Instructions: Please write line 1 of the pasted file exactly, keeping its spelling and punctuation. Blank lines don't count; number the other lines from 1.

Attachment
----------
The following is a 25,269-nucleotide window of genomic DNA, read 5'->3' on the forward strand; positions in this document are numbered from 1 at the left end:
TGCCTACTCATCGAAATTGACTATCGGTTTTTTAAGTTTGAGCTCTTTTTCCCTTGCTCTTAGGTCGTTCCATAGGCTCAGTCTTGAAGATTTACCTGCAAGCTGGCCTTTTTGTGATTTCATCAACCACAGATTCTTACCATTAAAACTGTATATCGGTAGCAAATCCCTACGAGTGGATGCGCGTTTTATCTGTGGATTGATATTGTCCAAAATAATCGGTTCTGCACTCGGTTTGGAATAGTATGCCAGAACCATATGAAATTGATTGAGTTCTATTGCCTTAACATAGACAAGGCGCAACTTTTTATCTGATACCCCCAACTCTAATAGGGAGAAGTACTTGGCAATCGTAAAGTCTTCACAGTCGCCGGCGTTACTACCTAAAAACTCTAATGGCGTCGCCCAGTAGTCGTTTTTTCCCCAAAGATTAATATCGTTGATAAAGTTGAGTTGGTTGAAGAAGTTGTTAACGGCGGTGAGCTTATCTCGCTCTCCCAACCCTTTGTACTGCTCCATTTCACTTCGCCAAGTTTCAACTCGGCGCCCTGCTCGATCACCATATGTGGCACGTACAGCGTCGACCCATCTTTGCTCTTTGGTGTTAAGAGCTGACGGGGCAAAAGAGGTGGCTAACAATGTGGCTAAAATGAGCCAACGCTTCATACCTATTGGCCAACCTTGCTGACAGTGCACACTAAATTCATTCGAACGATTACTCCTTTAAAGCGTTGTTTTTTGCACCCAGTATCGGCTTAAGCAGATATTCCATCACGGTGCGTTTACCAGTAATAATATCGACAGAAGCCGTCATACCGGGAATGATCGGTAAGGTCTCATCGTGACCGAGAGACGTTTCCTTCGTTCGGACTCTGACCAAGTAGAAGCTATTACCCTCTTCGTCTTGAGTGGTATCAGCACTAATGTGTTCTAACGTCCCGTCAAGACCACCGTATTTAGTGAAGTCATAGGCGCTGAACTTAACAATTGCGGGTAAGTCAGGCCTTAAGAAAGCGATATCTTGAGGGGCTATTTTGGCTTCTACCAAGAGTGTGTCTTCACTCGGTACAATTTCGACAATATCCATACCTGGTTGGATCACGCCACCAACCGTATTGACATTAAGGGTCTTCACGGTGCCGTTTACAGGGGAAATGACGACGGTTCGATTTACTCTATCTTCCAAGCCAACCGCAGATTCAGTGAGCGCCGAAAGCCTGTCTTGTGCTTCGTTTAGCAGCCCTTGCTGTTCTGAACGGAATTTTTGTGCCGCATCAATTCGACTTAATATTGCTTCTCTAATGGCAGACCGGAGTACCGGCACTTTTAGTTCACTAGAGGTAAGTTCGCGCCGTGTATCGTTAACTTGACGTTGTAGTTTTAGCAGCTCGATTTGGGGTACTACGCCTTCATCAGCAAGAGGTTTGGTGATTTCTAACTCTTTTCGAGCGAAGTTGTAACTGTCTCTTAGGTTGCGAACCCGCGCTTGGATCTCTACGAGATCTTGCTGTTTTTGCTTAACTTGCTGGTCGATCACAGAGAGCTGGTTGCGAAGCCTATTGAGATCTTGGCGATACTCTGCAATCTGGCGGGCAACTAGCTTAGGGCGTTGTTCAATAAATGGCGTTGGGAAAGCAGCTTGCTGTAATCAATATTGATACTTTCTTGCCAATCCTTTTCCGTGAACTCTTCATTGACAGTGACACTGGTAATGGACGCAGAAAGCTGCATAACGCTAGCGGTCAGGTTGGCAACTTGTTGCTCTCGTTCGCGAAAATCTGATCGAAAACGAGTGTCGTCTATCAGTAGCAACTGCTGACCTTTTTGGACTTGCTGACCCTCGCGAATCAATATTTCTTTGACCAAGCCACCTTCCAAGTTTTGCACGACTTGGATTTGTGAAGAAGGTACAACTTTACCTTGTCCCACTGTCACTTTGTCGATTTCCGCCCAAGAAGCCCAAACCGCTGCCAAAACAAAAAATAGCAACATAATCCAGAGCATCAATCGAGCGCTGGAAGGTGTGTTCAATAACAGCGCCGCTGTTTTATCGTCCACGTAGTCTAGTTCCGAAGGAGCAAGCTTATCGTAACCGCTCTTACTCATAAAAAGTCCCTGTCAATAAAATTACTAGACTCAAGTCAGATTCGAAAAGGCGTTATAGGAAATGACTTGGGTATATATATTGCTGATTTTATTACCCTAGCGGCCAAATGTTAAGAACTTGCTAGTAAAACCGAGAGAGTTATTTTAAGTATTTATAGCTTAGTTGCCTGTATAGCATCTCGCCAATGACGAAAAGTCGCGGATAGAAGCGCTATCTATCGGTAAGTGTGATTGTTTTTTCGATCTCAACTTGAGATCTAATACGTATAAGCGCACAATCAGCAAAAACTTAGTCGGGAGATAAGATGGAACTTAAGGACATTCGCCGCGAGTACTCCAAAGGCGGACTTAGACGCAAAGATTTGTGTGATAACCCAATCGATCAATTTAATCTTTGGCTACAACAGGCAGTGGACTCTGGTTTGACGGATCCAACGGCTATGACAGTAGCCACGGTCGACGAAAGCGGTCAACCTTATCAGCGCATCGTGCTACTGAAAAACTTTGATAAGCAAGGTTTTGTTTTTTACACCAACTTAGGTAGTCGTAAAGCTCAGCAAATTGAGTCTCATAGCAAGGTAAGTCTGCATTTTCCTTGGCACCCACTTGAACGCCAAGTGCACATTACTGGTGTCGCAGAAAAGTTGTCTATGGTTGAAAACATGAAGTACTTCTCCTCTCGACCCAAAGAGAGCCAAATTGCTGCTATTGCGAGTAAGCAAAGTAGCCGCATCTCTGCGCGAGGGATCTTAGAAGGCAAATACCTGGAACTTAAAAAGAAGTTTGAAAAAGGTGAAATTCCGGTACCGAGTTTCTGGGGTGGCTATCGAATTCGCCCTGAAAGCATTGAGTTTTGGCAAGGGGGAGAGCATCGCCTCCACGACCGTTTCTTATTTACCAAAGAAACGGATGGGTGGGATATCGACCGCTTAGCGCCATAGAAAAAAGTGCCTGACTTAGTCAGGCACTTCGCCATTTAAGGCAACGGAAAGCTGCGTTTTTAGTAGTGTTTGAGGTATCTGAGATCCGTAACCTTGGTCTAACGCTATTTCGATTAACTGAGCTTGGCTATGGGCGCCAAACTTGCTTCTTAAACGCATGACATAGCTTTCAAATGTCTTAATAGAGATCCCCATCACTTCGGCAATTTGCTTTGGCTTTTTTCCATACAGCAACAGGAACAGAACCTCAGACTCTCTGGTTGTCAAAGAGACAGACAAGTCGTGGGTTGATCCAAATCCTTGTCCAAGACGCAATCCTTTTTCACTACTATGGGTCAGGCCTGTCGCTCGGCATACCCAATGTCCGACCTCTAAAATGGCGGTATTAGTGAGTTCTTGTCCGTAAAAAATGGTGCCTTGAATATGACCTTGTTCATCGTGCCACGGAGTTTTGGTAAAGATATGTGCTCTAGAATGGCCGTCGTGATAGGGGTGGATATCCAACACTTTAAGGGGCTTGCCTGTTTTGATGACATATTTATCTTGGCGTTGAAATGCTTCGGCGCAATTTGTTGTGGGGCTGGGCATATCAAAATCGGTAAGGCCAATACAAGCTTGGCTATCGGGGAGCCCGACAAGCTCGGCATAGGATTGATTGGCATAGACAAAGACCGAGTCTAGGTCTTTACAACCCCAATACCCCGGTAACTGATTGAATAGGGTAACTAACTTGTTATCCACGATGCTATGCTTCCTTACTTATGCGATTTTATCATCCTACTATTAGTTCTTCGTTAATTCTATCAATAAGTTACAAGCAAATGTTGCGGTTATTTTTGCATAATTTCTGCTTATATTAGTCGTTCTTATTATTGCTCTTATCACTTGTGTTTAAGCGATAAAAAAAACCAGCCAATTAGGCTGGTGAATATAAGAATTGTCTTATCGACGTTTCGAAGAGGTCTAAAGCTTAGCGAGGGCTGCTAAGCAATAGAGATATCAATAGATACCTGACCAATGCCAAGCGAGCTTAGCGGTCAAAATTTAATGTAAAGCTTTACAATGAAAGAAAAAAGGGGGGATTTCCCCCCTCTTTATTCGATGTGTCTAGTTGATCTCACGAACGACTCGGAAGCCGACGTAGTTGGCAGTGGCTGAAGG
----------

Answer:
The following is a 25,269-nucleotide window of genomic DNA, read 5'->3' on the forward strand; positions in this document are numbered from 1 at the left end: